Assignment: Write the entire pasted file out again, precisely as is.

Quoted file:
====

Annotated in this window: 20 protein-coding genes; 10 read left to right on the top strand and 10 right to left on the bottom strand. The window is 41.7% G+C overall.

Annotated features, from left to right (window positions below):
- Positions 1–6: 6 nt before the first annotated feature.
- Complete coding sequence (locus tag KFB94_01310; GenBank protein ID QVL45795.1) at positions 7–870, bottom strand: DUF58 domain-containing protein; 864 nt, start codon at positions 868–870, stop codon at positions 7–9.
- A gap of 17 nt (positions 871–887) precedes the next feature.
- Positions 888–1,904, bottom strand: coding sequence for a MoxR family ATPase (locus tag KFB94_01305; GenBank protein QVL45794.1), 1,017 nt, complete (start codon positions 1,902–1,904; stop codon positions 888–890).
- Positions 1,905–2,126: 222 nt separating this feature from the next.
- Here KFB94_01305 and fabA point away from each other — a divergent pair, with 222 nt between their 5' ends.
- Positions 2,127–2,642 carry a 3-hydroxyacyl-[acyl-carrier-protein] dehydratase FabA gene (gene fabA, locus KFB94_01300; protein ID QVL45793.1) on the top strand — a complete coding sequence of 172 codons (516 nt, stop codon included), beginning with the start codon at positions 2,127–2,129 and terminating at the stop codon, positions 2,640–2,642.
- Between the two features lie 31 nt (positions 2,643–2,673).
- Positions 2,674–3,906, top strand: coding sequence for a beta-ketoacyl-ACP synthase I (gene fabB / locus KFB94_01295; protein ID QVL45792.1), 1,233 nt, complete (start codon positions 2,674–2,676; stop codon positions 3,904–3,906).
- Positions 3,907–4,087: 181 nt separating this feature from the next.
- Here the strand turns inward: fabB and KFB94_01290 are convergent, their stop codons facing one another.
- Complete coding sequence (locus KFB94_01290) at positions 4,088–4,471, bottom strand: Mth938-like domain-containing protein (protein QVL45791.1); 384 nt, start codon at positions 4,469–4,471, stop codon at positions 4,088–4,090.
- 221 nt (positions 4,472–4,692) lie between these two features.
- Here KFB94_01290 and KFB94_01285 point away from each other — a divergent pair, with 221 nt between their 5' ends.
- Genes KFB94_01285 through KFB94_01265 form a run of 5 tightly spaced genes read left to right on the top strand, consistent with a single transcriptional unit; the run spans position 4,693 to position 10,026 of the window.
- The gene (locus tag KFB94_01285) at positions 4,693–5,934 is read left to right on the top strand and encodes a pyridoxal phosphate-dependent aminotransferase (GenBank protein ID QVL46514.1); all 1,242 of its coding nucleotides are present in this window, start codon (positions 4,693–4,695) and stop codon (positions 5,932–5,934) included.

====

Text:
Annotated in this window: 20 protein-coding genes; 10 read left to right on the top strand and 10 right to left on the bottom strand. The window is 41.7% G+C overall.

Annotated features, from left to right (window positions below):
- Positions 1–6: 6 nt before the first annotated feature.
- Complete coding sequence (locus tag KFB94_01310; GenBank protein ID QVL45795.1) at positions 7–870, bottom strand: DUF58 domain-containing protein; 864 nt, start codon at positions 868–870, stop codon at positions 7–9.
- A gap of 17 nt (positions 871–887) precedes the next feature.
- Positions 888–1,904, bottom strand: coding sequence for a MoxR family ATPase (locus tag KFB94_01305; GenBank protein QVL45794.1), 1,017 nt, complete (start codon positions 1,902–1,904; stop codon positions 888–890).
- Positions 1,905–2,126: 222 nt separating this feature from the next.
- Here KFB94_01305 and fabA point away from each other — a divergent pair, with 222 nt between their 5' ends.
- Positions 2,127–2,642 carry a 3-hydroxyacyl-[acyl-carrier-protein] dehydratase FabA gene (gene fabA, locus KFB94_01300; protein ID QVL45793.1) on the top strand — a complete coding sequence of 172 codons (516 nt, stop codon included), beginning with the start codon at positions 2,127–2,129 and terminating at the stop codon, positions 2,640–2,642.
- Between the two features lie 31 nt (positions 2,643–2,673).
- Positions 2,674–3,906, top strand: coding sequence for a beta-ketoacyl-ACP synthase I (gene fabB / locus KFB94_01295; protein ID QVL45792.1), 1,233 nt, complete (start codon positions 2,674–2,676; stop codon positions 3,904–3,906).
- Positions 3,907–4,087: 181 nt separating this feature from the next.
- Here the strand turns inward: fabB and KFB94_01290 are convergent, their stop codons facing one another.
- Complete coding sequence (locus KFB94_01290) at positions 4,088–4,471, bottom strand: Mth938-like domain-containing protein (protein QVL45791.1); 384 nt, start codon at positions 4,469–4,471, stop codon at positions 4,088–4,090.
- 221 nt (positions 4,472–4,692) lie between these two features.
- Here KFB94_01290 and KFB94_01285 point away from each other — a divergent pair, with 221 nt between their 5' ends.
- Genes KFB94_01285 through KFB94_01265 form a run of 5 tightly spaced genes read left to right on the top strand, consistent with a single transcriptional unit; the run spans position 4,693 to position 10,026 of the window.
- The gene (locus tag KFB94_01285) at positions 4,693–5,934 is read left to right on the top strand and encodes a pyridoxal phosphate-dependent aminotransferase (GenBank protein ID QVL46514.1); all 1,242 of its coding nucleotides are present in this window, start codon (positions 4,693–4,695) and stop codon (positions 5,932–5,934) included.